Repeated cocaine exposure triggers adaptations in layer 5/6 glutamatergic neurons in the medial prefrontal cortex (mPFC) that promote behavioral sensitization and drug-seeking behavior. While suppression of metabotropic inhibitory signaling has been implicated in these behaviors, underlying mechanisms are unknown. Here, we show that Girk/KIR3 channels mediate most of the GABAB receptor (GABABR)-dependent inhibition of layer 5/6 pyramidal neurons in the mPFC and that repeated cocaine suppresses this pathway. This adaptation was selective for GABABR-dependent Girk signaling in layer 5/6 pyramidal neurons of the prelimbic cortex (PrLC) and involved a D1/5 dopamine receptor- and phosphorylation-dependent internalization of GABABR and Girk channels. Persistent suppressionof Girk signaling in layer 5/6 of the dorsal mPFCenhanced cocaine-induced locomotor activity andoccluded behavioral sensitization. Thus, thecocaine-induced suppression of GABABR-Girk signaling in layer 5/6 pyramidal neurons of the prelimbic cortex appears to represent an early adaptation critical for promoting addiction-related behavior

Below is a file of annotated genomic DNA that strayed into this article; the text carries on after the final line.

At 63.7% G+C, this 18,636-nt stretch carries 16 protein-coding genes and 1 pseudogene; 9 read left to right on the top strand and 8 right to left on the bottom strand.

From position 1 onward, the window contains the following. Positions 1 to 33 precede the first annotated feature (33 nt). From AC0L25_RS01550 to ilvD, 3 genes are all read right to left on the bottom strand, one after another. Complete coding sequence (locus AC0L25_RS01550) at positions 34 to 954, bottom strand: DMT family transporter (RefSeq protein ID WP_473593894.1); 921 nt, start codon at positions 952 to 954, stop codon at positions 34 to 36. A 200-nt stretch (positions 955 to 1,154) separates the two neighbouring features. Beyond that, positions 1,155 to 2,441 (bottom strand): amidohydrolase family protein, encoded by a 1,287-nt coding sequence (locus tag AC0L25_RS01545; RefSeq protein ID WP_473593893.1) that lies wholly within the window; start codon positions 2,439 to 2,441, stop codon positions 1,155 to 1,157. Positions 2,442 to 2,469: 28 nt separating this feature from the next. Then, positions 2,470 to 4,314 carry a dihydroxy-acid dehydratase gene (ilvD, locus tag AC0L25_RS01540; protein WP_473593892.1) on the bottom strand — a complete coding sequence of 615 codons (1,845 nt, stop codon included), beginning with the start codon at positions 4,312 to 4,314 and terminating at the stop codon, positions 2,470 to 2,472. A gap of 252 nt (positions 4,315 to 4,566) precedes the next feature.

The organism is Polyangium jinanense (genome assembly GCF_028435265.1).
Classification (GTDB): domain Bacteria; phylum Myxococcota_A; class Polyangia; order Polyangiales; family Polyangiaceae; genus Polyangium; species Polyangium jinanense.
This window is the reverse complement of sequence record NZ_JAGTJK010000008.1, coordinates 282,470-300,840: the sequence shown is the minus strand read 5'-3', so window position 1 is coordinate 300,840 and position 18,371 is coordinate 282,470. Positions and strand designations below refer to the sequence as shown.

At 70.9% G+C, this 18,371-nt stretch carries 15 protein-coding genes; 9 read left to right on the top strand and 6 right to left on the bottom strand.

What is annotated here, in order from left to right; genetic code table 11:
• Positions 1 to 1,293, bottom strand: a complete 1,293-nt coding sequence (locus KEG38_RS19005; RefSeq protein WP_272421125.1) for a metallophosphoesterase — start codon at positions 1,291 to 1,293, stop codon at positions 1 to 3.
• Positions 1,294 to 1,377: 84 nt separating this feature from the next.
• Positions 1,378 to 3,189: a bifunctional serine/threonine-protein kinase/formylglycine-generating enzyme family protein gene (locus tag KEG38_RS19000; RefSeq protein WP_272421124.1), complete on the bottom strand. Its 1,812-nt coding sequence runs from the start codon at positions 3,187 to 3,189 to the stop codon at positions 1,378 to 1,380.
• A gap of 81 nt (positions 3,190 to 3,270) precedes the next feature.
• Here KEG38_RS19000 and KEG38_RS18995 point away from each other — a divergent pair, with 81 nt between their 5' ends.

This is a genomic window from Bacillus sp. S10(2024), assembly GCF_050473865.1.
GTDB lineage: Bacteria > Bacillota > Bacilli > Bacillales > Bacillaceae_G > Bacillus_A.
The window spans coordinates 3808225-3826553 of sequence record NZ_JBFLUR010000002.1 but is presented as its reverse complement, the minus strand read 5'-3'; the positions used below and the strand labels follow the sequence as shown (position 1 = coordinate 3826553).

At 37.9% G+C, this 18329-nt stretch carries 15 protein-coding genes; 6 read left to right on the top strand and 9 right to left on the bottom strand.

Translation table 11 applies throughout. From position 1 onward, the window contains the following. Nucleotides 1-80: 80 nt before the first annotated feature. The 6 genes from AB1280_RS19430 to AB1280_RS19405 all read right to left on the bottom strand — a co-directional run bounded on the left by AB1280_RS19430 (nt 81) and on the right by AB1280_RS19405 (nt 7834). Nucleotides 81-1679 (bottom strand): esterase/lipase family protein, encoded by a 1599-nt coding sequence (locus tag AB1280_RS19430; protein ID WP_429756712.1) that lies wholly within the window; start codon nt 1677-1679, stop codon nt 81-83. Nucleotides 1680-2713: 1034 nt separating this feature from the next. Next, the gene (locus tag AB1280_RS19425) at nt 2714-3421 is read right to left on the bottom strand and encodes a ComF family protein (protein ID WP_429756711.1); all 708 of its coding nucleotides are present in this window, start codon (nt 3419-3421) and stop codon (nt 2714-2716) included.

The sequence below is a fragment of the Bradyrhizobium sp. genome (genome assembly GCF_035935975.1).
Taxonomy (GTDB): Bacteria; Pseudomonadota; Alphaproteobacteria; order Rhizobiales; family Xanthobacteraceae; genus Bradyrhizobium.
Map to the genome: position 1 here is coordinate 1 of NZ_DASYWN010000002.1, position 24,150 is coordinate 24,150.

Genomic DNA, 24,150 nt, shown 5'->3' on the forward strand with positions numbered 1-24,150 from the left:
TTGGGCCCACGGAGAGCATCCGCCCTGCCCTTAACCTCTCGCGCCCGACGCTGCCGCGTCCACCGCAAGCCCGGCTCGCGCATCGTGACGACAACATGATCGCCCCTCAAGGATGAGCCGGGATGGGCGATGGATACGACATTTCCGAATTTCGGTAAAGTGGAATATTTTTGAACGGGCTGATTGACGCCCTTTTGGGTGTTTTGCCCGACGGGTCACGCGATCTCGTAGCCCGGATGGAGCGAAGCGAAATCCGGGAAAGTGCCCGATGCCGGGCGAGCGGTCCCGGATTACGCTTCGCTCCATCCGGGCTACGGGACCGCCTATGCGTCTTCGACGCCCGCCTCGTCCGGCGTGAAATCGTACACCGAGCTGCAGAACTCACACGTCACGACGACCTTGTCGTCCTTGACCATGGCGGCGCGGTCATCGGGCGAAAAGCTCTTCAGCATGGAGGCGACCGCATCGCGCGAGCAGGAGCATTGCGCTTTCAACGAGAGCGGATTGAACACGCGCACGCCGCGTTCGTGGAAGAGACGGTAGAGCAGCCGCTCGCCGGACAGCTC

Bibliographical noteFunding Information:
This work was supported by NIH grants to KW (MH061933, DA011806, DA034696), MH (DA007097), LK (DA007097), and the Spanish Ministry of Science and Innovation BFU2012-38348 and CONSOLIDER-Ingenio CSD2008-0000 (RL). The authors thank Kelsey Mirkovic, Daniele Young, Matt Novitch, and Edward Kim for excellent technical support.